On your mark ? get set ? stop! London is gearing up to host the Summer Olympics next year, but the countdown to the big event has started (or, actually, stopped) inauspiciously with an embarrassing freeze-up of a clock in Trafalgar Square marking the days left until the Games begin. The giant electronic timer was unveiled amid great fanfare Monday evening, with dignitaries and Olympic gold medalists on hand to celebrate 500 days to go before the opening ceremony. But on Tuesday, less than 24 hours later, the clock suddenly stalled.
WORLD
August 23, 2009 | Henry Chu
In most countries, stranding someone on a narrow platform 30 feet off the ground, exposed to the elements, would probably constitute a form of torture. But in Britain, it's art. And thousands of people are vying for a chance to be part of it. Their goal: an hour of fleeting glory atop a patch of prime real estate, an empty pedestal in London's Trafalgar Square, alongside such illustrious neighbors as Adm. Horatio Nelson on his famous column, King George IV on horseback and the inevitable clumps of tourists below.
TRAVEL
May 2, 2004
I enjoyed the article on St. Martin-in-the-Fields, ("A Spot of Tea and British History," April 18) but wondered why the writer didn't point out that it is right across Trafalgar Square from the National Gallery. We enjoyed a rainy day in London by visiting the National Gallery in the morning, crossing the square for the midday concert and lunch at St. Martin's, and then spending the afternoon at the National Portrait Gallery, which adjoins the National Gallery. Altogether a perfect day. Judith Fujita Rancho Palos Verdes I too was enamored with St. Martin-in-the-Fields.
OPINION
April 7, 2004 | Alison Lapper, Alison Lapper is an artist in Britain.
If everything goes according to plan, this time next year I will be fixed to a stone plinth in the center of London -- my naked, pregnant, disabled body on display and exposed to the elements in one of the most crowded parts of the city. I couldn't be happier about it. I have the honor of being the inspiration for "Alison Lapper Pregnant," the large, white marble sculpture by artist Marc Quinn that has just been chosen to go on the vacant fourth plinth in Trafalgar Square.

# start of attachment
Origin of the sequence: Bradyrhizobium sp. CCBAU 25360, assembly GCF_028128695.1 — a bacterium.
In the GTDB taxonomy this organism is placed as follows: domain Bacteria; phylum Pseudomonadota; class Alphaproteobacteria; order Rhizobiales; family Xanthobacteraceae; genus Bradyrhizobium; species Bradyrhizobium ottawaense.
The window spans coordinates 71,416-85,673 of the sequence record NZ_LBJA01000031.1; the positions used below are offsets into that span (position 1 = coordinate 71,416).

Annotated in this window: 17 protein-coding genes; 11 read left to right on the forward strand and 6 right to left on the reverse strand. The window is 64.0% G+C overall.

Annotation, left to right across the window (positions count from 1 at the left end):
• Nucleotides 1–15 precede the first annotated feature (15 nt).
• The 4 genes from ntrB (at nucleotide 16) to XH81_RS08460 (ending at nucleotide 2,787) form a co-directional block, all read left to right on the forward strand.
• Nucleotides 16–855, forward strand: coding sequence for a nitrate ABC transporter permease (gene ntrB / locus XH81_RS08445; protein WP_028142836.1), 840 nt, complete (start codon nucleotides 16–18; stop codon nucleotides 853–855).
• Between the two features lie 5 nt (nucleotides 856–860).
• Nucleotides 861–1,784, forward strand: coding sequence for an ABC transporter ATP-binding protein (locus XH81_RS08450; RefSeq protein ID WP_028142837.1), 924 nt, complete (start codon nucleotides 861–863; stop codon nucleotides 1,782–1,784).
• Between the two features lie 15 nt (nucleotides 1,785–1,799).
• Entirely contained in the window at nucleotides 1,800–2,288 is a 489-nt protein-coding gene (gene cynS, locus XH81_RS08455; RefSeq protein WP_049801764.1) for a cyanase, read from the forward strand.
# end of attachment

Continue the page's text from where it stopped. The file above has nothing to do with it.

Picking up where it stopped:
BOOKS
November 9, 2003 | Norman Birnbaum, Norman Birnbaum, university professor emeritus at Georgetown University, is the author of "After Progress: American Social Reform and European Socialism in the Twentieth Century."
The Cold War and the 20th century are over; new fears and quandaries beset us. George Orwell, however, is still with us. To think of politics in Great Britain and the United States is to recall his legacy. His belief that writing is giving one's word, that politics requires truthfulness, attests to his inexpugnable Protestantism. He bore witness to democracy's torments, intellectuals' responsibilities and history's disappointments.
WORLD
January 10, 2003 | From Times Wire Reports
London Mayor Ken Livingstone announced that he had struck a deal to allow limited feeding of pigeons in Trafalgar Square. Livingstone in 2000 banned the feeding and evicted the square's official birdseed vendor. He argued that the flock was a health hazard and that the cleanup cost $160,000 a year. But activists staged daily feedings, saying thousands of pigeons would starve.
OPINION
April 7, 2004 | Alison Lapper, Alison Lapper is an artist in Britain.
If everything goes according to plan, this time next year I will be fixed to a stone plinth in the center of London -- my naked, pregnant, disabled body on display and exposed to the elements in one of the most crowded parts of the city. I couldn't be happier about it. I have the honor of being the inspiration for "Alison Lapper Pregnant," the large, white marble sculpture by artist Marc Quinn that has just been chosen to go on the vacant fourth plinth in Trafalgar Square.
BOOKS
November 24, 2002 | John Lukacs, John Lukacs is the author of numerous books, including "Churchill: Visionary, Statesman, Historian," "At the End of an Age" and "The Hitler of History."
The military turning point of World War II came in November 1942, 60 years ago, at three different places on the globe. At El Alamein in Egypt, the British 8th Army won a battle against the German-Italian African army and began its march westward. A week later, American and British forces landed in Morocco and Algeria, establishing a second front, eventually clearing all of Africa of German and Italian troops.
BOOKS
September 22, 2002 | GAVIN LAMBERT, Gavin Lambert is the author of several books, including "Inside Daisy Clover" and "The Slide Area," "On Cukor" and "Mainly About Lindsay Anderson."
Although Elaine Dundy divides her life story into four parts, "Waiting to Be Discovered," "Being Discovered," "Discovering Myself" and "Discovering Elsewhere," it really contains only three: life before, with and after Kenneth Tynan, the flamboyantly gifted and costumed British theater critic.